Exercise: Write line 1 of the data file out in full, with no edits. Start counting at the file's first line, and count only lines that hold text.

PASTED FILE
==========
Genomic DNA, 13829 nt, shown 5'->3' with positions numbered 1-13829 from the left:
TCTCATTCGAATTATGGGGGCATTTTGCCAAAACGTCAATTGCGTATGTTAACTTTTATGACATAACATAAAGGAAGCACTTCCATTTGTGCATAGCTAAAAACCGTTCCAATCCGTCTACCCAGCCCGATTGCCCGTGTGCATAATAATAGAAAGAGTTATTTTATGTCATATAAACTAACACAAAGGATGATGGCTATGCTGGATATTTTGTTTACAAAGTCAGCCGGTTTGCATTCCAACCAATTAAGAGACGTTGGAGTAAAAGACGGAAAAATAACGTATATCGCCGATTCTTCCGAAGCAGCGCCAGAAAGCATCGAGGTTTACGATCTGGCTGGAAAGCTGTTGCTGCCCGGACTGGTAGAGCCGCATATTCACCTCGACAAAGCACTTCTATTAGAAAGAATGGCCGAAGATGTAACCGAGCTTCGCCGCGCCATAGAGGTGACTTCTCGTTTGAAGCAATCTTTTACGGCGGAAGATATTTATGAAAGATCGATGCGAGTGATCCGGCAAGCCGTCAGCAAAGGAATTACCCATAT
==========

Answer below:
Genomic DNA, 13829 nt, shown 5'->3' with positions numbered 1-13829 from the left: